Soviet postage stamp commemorating the centennial of Mikhail Dolivo-Dobrovolsky’s birth (Wikimedia Commons)

Soviet postage stamp commemorating the centennial of Mikhail Dolivo-Dobrovolsky’s birth (Wikimedia Commons)

Mikhail Dolivo-Dobrovolsky

JANUARY 2, 2020

Scientist of the Day - Mikhail Dolivo-Dobrovolsky

Mikhail Dolivo-Dobrovolsky, Russian electrical engineer and inventor, was born in Gatchina, a town outside of St. Petersburg, on January 2, 1862. After attending secondary school in Odessa, he matriculated at the Riga Polytechnical Institute in present-day Latvia. The Institute was one of the first technical universities in Imperial Russia, and its faculty included leading scholars from Germany, Switzerland, and Austria-Hungary. Dolivo-Dobrovolsky started training to become a chemist, but he was expelled for his progressive political views following the 1881 assassination of Tsar Alexander II.

After working for several years as a freelance lecturer, Dolivo-Dobrovolsky traveled to Germany, where a growing interest in electrochemistry inspired him to study electrical engineering at the Technische Universität Darmstadt. After graduating in 1887, he joined the staff of Allgemeine Elektrizitäts-Gesellschaft (AEG), a leading producer of electrical equipment that was poised to become a major player in the looming technical debate between proponents of direct-current (DC) and alternating-current (AC) power systems.

The so-called “War of the Currents” is often framed as a purely American conflict, with Thomas Edison advocating for the DC systems that allowed him to illuminate several blocks in New York City and George Westinghouse promoting the AC motors and generators developed by Nikola Tesla. In fact, Edison, Westinghouse, and Tesla were part of an international community of inventors, engineers, and system-builders, which included Dolivo-Dobrovolsky.

Upon learning that Tesla and Italian physicist Galileo Ferraris had independently constructed motors using a pair of alternating currents to generate a rotating magnetic field, Dolivo-Dobrovolsky wondered if he could improve upon their designs. He determined that he could significantly increase the motor’s output by using three currents rather than just two (second image). To power his new motor, he rigged up an AC generator to produce three currents operating out of phase with each other. Engineers today would describe this setup as a “three-phase” power system, though Dolivo-Dobrovolsky preferred the term, Drehstrom, derived from the German for “turning, or rotating, current.”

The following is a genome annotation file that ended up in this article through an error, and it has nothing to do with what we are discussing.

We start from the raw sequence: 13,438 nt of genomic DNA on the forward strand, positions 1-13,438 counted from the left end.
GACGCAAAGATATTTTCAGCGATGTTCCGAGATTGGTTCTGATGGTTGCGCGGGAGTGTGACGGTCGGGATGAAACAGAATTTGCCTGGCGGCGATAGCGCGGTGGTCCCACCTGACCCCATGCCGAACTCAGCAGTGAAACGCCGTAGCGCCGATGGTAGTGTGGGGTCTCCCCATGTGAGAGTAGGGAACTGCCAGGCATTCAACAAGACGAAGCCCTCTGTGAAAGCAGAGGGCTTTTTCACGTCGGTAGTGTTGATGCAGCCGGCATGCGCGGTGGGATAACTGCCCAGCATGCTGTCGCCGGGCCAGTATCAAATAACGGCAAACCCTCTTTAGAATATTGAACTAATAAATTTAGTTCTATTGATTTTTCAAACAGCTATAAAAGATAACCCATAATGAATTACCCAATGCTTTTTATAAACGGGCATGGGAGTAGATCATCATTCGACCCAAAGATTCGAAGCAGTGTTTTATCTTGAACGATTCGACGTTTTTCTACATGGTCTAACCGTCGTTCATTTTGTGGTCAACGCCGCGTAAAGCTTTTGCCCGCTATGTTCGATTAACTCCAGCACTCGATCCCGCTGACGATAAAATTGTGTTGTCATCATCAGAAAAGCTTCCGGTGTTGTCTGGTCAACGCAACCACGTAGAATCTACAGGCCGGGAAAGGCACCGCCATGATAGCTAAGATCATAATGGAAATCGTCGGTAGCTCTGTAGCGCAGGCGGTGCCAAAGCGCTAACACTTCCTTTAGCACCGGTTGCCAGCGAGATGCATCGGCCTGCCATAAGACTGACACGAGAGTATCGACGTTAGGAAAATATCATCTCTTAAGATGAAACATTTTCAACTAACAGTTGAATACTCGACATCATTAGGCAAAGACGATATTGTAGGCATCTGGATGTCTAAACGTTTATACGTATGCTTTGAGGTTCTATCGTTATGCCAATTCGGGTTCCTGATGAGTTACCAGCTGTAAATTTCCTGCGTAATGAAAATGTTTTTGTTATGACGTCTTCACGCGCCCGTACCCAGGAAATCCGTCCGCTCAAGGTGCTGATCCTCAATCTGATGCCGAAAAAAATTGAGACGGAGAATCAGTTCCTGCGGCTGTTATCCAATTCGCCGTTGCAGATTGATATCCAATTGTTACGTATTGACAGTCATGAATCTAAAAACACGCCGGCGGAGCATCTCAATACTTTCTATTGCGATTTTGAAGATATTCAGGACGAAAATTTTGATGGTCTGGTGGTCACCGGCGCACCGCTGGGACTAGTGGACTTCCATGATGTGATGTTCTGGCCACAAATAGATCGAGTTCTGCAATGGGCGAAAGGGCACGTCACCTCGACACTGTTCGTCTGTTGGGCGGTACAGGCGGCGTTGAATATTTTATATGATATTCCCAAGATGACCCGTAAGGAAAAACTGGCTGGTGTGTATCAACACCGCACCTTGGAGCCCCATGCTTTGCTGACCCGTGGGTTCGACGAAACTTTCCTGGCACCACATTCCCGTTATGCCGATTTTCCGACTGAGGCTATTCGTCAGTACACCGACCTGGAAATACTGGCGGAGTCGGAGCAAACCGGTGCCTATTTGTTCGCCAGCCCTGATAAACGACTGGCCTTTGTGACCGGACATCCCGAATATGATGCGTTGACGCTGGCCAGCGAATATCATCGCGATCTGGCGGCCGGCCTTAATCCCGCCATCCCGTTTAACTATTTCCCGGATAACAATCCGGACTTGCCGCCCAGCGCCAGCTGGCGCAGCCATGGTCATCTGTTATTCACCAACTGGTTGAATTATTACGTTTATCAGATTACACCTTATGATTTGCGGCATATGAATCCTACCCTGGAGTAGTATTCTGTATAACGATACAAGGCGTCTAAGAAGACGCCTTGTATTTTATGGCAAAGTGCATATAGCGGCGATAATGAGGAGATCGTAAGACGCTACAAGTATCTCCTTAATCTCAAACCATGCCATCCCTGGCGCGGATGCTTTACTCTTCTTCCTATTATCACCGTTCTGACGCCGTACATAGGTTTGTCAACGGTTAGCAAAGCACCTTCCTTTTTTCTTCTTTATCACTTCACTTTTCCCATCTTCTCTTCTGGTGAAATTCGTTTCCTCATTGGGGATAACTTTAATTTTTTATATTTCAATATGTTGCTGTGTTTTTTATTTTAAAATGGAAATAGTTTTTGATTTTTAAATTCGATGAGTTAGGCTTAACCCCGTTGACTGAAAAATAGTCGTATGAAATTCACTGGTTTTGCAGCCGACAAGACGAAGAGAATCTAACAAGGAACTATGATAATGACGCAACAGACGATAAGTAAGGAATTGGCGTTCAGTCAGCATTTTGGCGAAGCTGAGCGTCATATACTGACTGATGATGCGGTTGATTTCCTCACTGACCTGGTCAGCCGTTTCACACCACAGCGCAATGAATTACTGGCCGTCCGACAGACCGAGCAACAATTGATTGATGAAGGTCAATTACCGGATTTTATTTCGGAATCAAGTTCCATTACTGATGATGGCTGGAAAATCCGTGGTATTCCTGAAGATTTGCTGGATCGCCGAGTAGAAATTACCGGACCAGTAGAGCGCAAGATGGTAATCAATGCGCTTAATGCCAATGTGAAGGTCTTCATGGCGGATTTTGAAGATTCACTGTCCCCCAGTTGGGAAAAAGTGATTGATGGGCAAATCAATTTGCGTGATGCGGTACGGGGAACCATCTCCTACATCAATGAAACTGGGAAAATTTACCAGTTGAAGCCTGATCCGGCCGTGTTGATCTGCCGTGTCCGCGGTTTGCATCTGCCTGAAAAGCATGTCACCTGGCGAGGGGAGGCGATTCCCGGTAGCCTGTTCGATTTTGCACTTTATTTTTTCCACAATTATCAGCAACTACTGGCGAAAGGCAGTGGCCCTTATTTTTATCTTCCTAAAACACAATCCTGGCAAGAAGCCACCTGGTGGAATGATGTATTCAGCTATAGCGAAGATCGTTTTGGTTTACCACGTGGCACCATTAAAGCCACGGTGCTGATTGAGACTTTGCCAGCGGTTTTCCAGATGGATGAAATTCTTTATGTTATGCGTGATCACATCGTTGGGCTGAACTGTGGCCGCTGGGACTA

As Dolivo-Dobrovolsky launched his three-phase motor experiments, municipal governments across Germany were struggling to decide whether they should invest in AC or DC electrical systems. One city, Frankfurt am Main, decided to settle the question by hosting an exhibition where manufacturers could present the latest advances in electrical technology. Officials enlisted Oskar von Miller, an experienced engineer and future founder of the Deutsches Museum, to organize the event, which opened to the public in May 1891 (third image).

After consulting with colleagues at AEG and other electrical manufacturers, Von Miller decided to showcase recent advances in electrical technology through an ambitious collaboration between AEG and a Swiss firm, Maschinenfabrik Oerlikon. Engineers from the two companies converted a concrete factory in the town of Lauffen into a hydroelectric plant, using current of the Neckar river to drive a three-phase AC generator based on Dolivo-Dobrovolsky’s designs (fourth image). The resulting power would travel the full 175 kilometers (~109 miles) to Frankfurt, illustrating AC systems’ major advantage over their DC counterparts, which could only transmit power over much shorter distances.

Setting up a new power station and transmission lines took longer than originally anticipated. The exhibition opened in May 1891, but the demonstration only went live at the end of August. Everyone agreed, however, that the end result was worth the wait. Visitors to the fair marveled at a massive advertising sign containing 1,000 lightbulbs alongside a waterfall driven by an electric pump that reiterated the hydroelectric origins of the energy on display (fifth image). Beyond the spectacle, engineers were impressed to discover that 75% of the power generated in Lauffen reached Frankfurt.

The success of the Laufen-to-Frankfurt power system confirmed that AC electricity could be transmitted over long distances instead of relying on the centrally located generators that characterized earlier DC power grids. Engineers pointed to the Frankfurt exhibition as a model for future electrification projects, most notably Westinghouse’s proposal to power the city of Buffalo by harnessing Niagara Falls. Though that system initially made use of older two-phase generators, the improved efficiency of Dolivo-Dobrovolsky’s system soon made three-phase current the standard around the world.

Following his success in Frankfurt, Dolivo-Dobrovolsky was offered a position at the newly established St. Petersburg Polytechnic University. He declined the job and remained at AEG, where he led the development of a new electric railway system and later joined the company’s board. Health problems forced him to retire in May 1919, and he passed away six months later. Though overshadowed in the popular imagination by the better-known American participants in the War of the Currents, Dolivo-Dobrovolsky’s inventions left a lasting mark on the global power grid and were significant enough to merit an honorary doctorate from his alma mater (Technische Universität Darmstadt) and a Soviet postage stamp celebrating the centennial of his birth (first image).

Benjamin Gross, Vice President for Research and Scholarship, Linda Hall Library. Comments or corrections are welcome; please direct to